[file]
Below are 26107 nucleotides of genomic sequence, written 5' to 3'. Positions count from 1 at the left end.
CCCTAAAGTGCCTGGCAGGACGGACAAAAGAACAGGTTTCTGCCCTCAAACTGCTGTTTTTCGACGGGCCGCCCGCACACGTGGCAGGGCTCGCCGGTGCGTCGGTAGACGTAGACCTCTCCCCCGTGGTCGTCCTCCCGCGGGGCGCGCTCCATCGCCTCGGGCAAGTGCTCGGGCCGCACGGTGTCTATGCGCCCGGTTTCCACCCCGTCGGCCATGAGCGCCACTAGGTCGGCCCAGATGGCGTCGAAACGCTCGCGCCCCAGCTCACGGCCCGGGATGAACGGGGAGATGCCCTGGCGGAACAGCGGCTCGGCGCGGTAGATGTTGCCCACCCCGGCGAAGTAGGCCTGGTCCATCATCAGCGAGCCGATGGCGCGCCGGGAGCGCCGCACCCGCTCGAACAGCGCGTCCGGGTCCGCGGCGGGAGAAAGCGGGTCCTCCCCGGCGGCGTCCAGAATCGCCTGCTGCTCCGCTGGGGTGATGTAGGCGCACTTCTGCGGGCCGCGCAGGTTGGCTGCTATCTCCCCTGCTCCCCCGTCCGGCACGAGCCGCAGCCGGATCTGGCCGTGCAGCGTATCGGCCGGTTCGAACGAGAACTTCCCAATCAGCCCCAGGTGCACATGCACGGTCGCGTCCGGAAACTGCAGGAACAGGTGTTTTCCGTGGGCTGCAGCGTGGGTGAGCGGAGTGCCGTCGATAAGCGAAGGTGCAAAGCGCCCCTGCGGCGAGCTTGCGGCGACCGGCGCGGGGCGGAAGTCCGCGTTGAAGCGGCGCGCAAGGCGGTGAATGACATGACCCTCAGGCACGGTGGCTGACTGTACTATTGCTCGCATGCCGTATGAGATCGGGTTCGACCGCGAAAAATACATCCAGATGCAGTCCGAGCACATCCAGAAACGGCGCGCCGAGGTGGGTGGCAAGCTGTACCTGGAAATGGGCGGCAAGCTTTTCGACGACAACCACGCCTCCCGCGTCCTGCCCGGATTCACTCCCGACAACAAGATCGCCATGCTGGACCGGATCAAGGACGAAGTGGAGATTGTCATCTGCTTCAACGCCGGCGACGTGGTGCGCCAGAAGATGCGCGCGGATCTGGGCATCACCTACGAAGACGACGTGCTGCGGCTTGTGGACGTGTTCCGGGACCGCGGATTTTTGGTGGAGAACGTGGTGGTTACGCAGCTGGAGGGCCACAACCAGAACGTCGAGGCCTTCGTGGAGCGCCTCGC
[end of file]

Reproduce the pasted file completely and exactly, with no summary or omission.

Below are 26107 nucleotides of genomic sequence, written 5' to 3'. Positions count from 1 at the left end.
CCCTAAAGTGCCTGGCAGGACGGACAAAAGAACAGGTTTCTGCCCTCAAACTGCTGTTTTTCGACGGGCCGCCCGCACACGTGGCAGGGCTCGCCGGTGCGTCGGTAGACGTAGACCTCTCCCCCGTGGTCGTCCTCCCGCGGGGCGCGCTCCATCGCCTCGGGCAAGTGCTCGGGCCGCACGGTGTCTATGCGCCCGGTTTCCACCCCGTCGGCCATGAGCGCCACTAGGTCGGCCCAGATGGCGTCGAAACGCTCGCGCCCCAGCTCACGGCCCGGGATGAACGGGGAGATGCCCTGGCGGAACAGCGGCTCGGCGCGGTAGATGTTGCCCACCCCGGCGAAGTAGGCCTGGTCCATCATCAGCGAGCCGATGGCGCGCCGGGAGCGCCGCACCCGCTCGAACAGCGCGTCCGGGTCCGCGGCGGGAGAAAGCGGGTCCTCCCCGGCGGCGTCCAGAATCGCCTGCTGCTCCGCTGGGGTGATGTAGGCGCACTTCTGCGGGCCGCGCAGGTTGGCTGCTATCTCCCCTGCTCCCCCGTCCGGCACGAGCCGCAGCCGGATCTGGCCGTGCAGCGTATCGGCCGGTTCGAACGAGAACTTCCCAATCAGCCCCAGGTGCACATGCACGGTCGCGTCCGGAAACTGCAGGAACAGGTGTTTTCCGTGGGCTGCAGCGTGGGTGAGCGGAGTGCCGTCGATAAGCGAAGGTGCAAAGCGCCCCTGCGGCGAGCTTGCGGCGACCGGCGCGGGGCGGAAGTCCGCGTTGAAGCGGCGCGCAAGGCGGTGAATGACATGACCCTCAGGCACGGTGGCTGACTGTACTATTGCTCGCATGCCGTATGAGATCGGGTTCGACCGCGAAAAATACATCCAGATGCAGTCCGAGCACATCCAGAAACGGCGCGCCGAGGTGGGTGGCAAGCTGTACCTGGAAATGGGCGGCAAGCTTTTCGACGACAACCACGCCTCCCGCGTCCTGCCCGGATTCACTCCCGACAACAAGATCGCCATGCTGGACCGGATCAAGGACGAAGTGGAGATTGTCATCTGCTTCAACGCCGGCGACGTGGTGCGCCAGAAGATGCGCGCGGATCTGGGCATCACCTACGAAGACGACGTGCTGCGGCTTGTGGACGTGTTCCGGGACCGCGGATTTTTGGTGGAGAACGTGGTGGTTACGCAGCTGGAGGGCCACAACCAGAACGTCGAGGCCTTCGTGGAGCGCCTCGC